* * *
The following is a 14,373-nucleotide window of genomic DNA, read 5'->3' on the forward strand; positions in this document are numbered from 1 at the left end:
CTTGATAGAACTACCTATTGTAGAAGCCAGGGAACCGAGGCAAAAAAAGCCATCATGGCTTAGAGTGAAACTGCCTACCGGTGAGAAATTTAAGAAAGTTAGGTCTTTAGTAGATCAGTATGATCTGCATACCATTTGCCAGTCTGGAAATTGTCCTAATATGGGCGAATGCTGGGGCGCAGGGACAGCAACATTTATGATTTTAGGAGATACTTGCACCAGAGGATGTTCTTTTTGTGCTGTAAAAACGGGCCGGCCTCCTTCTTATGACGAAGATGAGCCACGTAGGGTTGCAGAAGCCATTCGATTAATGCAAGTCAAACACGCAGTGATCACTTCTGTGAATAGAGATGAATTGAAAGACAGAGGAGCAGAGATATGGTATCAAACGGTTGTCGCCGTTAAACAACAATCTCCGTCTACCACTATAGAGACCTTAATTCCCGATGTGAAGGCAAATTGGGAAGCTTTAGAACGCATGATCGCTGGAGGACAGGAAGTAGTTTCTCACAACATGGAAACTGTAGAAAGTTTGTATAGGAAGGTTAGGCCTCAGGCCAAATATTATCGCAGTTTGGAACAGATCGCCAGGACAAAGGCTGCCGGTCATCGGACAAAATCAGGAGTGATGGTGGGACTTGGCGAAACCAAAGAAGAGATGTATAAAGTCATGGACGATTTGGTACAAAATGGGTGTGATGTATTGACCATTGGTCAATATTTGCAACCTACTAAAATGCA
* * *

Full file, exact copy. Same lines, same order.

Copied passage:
The following is a 14,373-nucleotide window of genomic DNA, read 5'->3' on the forward strand; positions in this document are numbered from 1 at the left end:
CTTGATAGAACTACCTATTGTAGAAGCCAGGGAACCGAGGCAAAAAAAGCCATCATGGCTTAGAGTGAAACTGCCTACCGGTGAGAAATTTAAGAAAGTTAGGTCTTTAGTAGATCAGTATGATCTGCATACCATTTGCCAGTCTGGAAATTGTCCTAATATGGGCGAATGCTGGGGCGCAGGGACAGCAACATTTATGATTTTAGGAGATACTTGCACCAGAGGATGTTCTTTTTGTGCTGTAAAAACGGGCCGGCCTCCTTCTTATGACGAAGATGAGCCACGTAGGGTTGCAGAAGCCATTCGATTAATGCAAGTCAAACACGCAGTGATCACTTCTGTGAATAGAGATGAATTGAAAGACAGAGGAGCAGAGATATGGTATCAAACGGTTGTCGCCGTTAAACAACAATCTCCGTCTACCACTATAGAGACCTTAATTCCCGATGTGAAGGCAAATTGGGAAGCTTTAGAACGCATGATCGCTGGAGGACAGGAAGTAGTTTCTCACAACATGGAAACTGTAGAAAGTTTGTATAGGAAGGTTAGGCCTCAGGCCAAATATTATCGCAGTTTGGAACAGATCGCCAGGACAAAGGCTGCCGGTCATCGGACAAAATCAGGAGTGATGGTGGGACTTGGCGAAACCAAAGAAGAGATGTATAAAGTCATGGACGATTTGGTACAAAATGGGTGTGATGTATTGACCATTGGTCAATATTTGCAACCTACTAAAATGCA